That said, in order for further progress in the Doha Round a number of key stumbling blocks need to be overcome. The first of these is the impact on the WTO negotiating dynamics of the growing economic significance of emerging economies such as India, Brazil and China in particular. As former U.S. Trade Representative Susan Schwab (who served from 2006 to 2009) has observed, the failure of the Doha negotiations to reflect these new economic realities has been a key reason behind the inability to conclude the Doha Round. The WTO allows countries to self-identify as either developed or developing and the latter are not expected to make market access commitments equivalent to developed countries and are given more time to implement whatever trade liberalizations to which they agree. China and other large emerging economies have insisted they be treated as developing countries in the Doha Round while the U.S. and other developed countries see large emerging economies as important sources of global growth and world trade that should make commitments in the Round commensurate with their economic size. The low ambition that China has brought to the ITA negotiations this year and resistance by India to an ambitious outcome in Bali suggests that these large emerging economies remain unwilling to contribute more to shepherding Doha to a successful conclusion.
A second obstacle is the impact of what Brazil has referred to as the “misalignment of exchange rates” on world trade, which will need to be addressed before Doha can successfully be concluded. Here, the undervaluation of the Chinese yuan caused by its peg to the U.S. dollar has exacerbated the competitive pressures faced by industries in developed and developing countries from Chinese imports and heightened concerns about the impacts of lower tariffs being pursued under the Doha Round. Moreover, support by the U.S. Congress of including currency provisions in the TPP negotiations could presage a U.S. focus on this issue in the WTO context.
Another issue likely to complicate further progress in the Doha Round is the Trade in Services Agreement (TISA) negotiations. TISA is being negotiated amongst a self-selected group of WTO members who are more ambitious on services than the rest of the WTO. This means that services liberalization is more likely under TISA than as part of the Round. However, because an outcome on services is the main area of the Doha Round that could produce outcomes of commercial significance for U.S. and other developed countries’ businesses, progress on services in Doha is key. And while TISA is not intended to replace services negotiations in the WTO, the ability to make progress on services in TISA will likely make the Doha round even less relevant for the business community, where business enthusiasm for past rounds was a necessary ingredient for their successful conclusion.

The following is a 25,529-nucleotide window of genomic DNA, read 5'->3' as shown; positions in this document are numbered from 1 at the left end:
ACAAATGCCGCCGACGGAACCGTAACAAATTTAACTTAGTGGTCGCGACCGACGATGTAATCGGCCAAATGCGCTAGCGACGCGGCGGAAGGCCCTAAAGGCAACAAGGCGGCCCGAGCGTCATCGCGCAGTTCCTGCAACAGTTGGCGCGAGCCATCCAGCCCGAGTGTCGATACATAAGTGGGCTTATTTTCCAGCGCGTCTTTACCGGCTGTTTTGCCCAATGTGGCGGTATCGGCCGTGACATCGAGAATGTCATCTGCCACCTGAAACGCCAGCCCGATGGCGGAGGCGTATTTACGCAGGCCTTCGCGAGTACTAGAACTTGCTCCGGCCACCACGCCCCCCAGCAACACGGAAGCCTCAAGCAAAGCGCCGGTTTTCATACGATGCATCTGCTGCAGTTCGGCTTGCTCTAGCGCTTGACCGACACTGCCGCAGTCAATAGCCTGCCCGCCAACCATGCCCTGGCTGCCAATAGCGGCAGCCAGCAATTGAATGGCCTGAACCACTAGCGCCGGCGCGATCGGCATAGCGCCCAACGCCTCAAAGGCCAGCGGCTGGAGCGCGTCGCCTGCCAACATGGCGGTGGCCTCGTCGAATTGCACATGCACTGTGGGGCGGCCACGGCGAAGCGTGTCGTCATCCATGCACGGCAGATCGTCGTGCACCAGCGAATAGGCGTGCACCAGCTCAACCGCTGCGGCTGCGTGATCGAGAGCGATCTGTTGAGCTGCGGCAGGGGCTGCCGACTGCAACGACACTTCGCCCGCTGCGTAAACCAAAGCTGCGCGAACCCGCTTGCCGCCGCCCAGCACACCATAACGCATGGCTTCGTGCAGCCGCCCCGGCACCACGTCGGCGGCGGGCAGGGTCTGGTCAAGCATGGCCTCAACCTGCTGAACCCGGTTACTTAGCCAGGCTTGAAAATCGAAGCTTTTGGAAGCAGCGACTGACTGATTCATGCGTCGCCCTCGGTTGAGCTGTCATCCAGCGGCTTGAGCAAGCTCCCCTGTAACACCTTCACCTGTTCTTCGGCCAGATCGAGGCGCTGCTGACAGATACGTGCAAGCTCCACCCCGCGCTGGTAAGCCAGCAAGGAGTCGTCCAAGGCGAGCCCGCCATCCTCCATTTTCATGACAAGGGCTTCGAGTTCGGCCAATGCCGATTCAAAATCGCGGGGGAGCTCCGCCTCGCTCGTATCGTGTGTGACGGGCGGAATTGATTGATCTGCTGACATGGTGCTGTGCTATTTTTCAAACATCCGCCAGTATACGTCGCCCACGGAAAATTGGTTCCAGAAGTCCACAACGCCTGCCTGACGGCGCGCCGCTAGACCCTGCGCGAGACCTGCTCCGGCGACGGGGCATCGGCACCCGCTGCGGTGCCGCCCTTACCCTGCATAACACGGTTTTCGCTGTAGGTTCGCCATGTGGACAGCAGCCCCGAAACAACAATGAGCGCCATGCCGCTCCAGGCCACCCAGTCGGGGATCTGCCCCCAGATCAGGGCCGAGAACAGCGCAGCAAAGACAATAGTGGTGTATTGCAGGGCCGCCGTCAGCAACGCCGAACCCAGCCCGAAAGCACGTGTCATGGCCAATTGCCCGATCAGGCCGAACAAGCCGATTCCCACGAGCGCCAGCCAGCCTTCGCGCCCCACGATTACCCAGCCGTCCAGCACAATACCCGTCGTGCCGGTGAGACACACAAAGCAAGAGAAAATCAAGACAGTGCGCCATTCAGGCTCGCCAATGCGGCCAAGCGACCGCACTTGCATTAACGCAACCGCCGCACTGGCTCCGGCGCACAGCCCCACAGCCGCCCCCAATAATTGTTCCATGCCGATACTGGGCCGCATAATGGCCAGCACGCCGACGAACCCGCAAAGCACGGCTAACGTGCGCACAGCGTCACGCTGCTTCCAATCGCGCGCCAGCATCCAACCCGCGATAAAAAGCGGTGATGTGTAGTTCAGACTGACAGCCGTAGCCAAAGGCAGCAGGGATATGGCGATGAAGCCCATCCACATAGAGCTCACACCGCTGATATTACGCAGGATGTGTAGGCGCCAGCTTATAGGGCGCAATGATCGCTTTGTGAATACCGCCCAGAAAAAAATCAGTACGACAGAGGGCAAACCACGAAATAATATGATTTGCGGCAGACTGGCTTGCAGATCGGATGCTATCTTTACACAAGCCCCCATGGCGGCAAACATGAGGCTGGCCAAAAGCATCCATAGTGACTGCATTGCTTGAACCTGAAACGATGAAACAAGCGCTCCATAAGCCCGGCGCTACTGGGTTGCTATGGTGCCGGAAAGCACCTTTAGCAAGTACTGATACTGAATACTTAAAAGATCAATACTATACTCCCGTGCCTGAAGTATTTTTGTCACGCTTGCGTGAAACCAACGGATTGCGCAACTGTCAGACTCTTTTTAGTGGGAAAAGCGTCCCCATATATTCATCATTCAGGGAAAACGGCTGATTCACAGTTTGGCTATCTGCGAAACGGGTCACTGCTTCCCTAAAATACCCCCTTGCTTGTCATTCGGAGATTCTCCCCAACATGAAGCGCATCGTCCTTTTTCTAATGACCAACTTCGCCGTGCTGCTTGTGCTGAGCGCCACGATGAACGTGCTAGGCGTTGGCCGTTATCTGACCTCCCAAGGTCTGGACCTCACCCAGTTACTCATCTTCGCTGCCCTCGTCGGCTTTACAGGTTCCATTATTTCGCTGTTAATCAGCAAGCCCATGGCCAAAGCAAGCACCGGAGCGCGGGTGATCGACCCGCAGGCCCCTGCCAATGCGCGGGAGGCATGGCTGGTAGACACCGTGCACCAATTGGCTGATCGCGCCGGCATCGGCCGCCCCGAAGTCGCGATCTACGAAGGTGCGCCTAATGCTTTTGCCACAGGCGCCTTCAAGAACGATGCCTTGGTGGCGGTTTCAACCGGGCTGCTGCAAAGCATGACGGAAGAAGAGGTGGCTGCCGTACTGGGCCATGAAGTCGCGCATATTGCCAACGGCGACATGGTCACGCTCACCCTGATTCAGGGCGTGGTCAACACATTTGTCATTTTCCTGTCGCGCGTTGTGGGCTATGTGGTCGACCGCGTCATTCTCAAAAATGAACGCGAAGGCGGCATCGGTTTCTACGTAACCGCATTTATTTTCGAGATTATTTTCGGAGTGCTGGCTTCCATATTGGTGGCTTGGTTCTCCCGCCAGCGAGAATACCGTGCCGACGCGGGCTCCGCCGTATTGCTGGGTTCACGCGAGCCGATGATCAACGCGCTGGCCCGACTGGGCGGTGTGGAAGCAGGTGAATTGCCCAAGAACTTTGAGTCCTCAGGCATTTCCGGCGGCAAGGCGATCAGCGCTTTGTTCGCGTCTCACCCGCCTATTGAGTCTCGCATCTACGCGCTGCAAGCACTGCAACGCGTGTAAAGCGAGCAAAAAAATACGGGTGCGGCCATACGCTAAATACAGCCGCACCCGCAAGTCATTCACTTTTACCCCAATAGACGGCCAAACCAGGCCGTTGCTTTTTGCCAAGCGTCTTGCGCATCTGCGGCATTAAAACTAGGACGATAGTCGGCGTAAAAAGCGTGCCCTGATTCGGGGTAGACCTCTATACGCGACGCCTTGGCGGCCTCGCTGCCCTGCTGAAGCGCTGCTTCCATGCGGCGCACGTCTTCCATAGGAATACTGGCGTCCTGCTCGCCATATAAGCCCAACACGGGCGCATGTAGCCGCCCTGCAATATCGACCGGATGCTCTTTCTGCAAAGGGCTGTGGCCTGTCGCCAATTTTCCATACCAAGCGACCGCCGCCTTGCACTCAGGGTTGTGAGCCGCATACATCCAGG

Failure to address these issues will make further significant progress on the Doha Round difficult, notwithstanding a successful outcome in Bali. An important wild card is what impact other large bilateral and regional FTAs such as TPP and TTIP are having on the Doha dynamics. A successful outcome in Bali might in part reflect a growing realization amongst the broader WTO membership that a failure to make progress on the Doha Round is leading to the creation of alternative international rules on trade and investment, such as those put forward by the U.S. and EU in TPP and TTIP. The desire to refocus global rulemaking back into the WTO where all countries have a vote could open up new possibilities for multilateral progress.
 Hoekman, Bernard and Will Martin. 2012. Reducing Distortions in International Commodity Markets: An Agenda for Multilateral Cooperation. Policy Research Working Paper No. 5928 (January). Washington: The World Bank